Participating in the world’s biggest marathon has been on my bucket list for a few years, but it really did not become a significant goal of mine until last spring. It was then that I submitted my lottery entry for the 2016 New York City Marathon, the event’s 40th anniversary. The marathon requires a qualifying time for competitive runners but since I am not an elite athlete there was no guarantee I would get in. For the average runner, like me, who enjoys running as a hobby there is the lottery system. Luckily, I got in!
I had been to the Big Apple a couple of times before, but this trip was exciting and truly memorable, as 21 members of my ever-supportive family accompanied me. Their presence was a treasure in itself.
We spent the first few days in New York City taking in all that we could. But trying to avoid staying up late was necessary and trying to stay off my feet was impossible, for I love roaming the streets of that lively city.
As race day approached, I was beginning to feel the anxiety but with Broadway calling and a visit to 9/11 Memorial a priority my body was not receiving the rest it deserved.
After a few days of exploring, race day, Sunday, Nov. 6, had arrived.
The NYC Marathon is not only world’s largest—more tha 51,000 runners participated this year—but it’s also known as a “party” in the streets.
Rising early that morning, I noticed that the streets were still asleep.
I left the hotel wearing my Raiders' headband, silver JLo hoop earrings, and a custom-made tank top that read, “My family and my students have my back.” (Editor's note: Perez-Picha is an English Language Development (ELD) teacher of first- through eighth-grade students at Spring Grove Elementary School.)
On the way to the subway to Battery Park, I met a fellow runner. We skipped the subway and agreed to split a $5 Lyft car ride. Once at our destination, we boarded one of the many ferries reserved for marathon runners.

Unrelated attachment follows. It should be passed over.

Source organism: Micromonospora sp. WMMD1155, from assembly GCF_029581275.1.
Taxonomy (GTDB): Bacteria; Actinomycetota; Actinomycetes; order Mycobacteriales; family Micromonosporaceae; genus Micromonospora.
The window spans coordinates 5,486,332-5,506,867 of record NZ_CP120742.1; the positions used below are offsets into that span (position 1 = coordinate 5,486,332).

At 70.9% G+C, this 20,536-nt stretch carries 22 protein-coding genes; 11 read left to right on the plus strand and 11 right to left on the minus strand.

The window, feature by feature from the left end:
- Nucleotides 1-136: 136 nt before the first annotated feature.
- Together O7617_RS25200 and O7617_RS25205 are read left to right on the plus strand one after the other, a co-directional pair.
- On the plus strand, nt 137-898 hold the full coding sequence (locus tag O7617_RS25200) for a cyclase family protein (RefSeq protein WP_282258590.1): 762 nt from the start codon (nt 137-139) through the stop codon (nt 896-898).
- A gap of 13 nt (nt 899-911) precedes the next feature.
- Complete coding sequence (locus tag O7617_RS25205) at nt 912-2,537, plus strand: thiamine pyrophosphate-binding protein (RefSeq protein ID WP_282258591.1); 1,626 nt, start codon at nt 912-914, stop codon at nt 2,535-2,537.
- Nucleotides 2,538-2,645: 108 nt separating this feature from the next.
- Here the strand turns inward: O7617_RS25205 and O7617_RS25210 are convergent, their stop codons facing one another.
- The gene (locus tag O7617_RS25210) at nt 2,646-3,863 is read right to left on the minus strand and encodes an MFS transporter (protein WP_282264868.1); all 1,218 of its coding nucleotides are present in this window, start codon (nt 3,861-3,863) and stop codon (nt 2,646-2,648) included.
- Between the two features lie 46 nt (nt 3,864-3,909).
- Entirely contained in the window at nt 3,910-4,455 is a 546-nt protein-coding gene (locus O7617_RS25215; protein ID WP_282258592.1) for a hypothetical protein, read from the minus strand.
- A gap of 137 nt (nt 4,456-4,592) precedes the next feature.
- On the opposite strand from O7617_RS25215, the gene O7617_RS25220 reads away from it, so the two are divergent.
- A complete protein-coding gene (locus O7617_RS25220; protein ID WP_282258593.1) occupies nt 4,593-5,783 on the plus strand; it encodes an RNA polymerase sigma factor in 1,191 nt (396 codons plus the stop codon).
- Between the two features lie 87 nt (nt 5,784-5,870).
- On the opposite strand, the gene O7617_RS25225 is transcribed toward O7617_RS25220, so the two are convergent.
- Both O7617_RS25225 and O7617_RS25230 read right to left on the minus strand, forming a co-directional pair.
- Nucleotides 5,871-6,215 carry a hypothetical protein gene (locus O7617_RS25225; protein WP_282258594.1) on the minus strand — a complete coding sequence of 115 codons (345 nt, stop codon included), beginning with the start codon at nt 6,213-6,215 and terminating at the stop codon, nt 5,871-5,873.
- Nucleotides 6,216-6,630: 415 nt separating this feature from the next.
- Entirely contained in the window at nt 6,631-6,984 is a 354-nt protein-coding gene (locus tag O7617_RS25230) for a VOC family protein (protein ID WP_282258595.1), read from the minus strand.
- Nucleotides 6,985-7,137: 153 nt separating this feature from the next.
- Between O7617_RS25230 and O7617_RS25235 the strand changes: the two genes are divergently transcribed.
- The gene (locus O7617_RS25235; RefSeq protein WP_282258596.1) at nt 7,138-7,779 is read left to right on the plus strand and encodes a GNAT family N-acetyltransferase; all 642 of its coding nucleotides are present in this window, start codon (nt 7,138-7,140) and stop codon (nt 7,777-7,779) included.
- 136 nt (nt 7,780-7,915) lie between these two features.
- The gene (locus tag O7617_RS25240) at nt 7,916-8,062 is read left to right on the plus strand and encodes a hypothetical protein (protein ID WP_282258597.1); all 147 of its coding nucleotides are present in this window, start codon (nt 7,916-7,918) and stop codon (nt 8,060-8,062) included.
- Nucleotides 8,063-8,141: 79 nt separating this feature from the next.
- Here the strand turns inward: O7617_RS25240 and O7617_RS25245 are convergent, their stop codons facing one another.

The free coffee, carb snacks, and runners' gear I was handed at the ferry terminal left me feeling pretty special. The trip to Staten Island, which is where the marathon starts, was quick and calm.
Anxiety set in when I arrived at the island’s terminal. Thousands of runners maneuvered the stairs and escalators in order to board the many buses that would take us to Fort Wadsworth, a staging area near the starting line.
Tons of police, military personnel, and civilian volunteers greeted us when we reached the fort. So too did thousands of porta-potties—a runner’s best friend.
The scene at the base was amazing, and, at times, comical.
The majority of runners arrive at big race events consuming lots of bananas and dressed in layers of throw-away clothes and blankets. The throw-away items aren’t really tossed, but placed in donation bins before the start or stripped off during the beginning of the run. I donated some gloves, my son’s old Chicago Bulls jacket, and a princess blanket that did a great job keeping my bottom cushioned as I sat for an hour on a curb awaiting my wave line-up.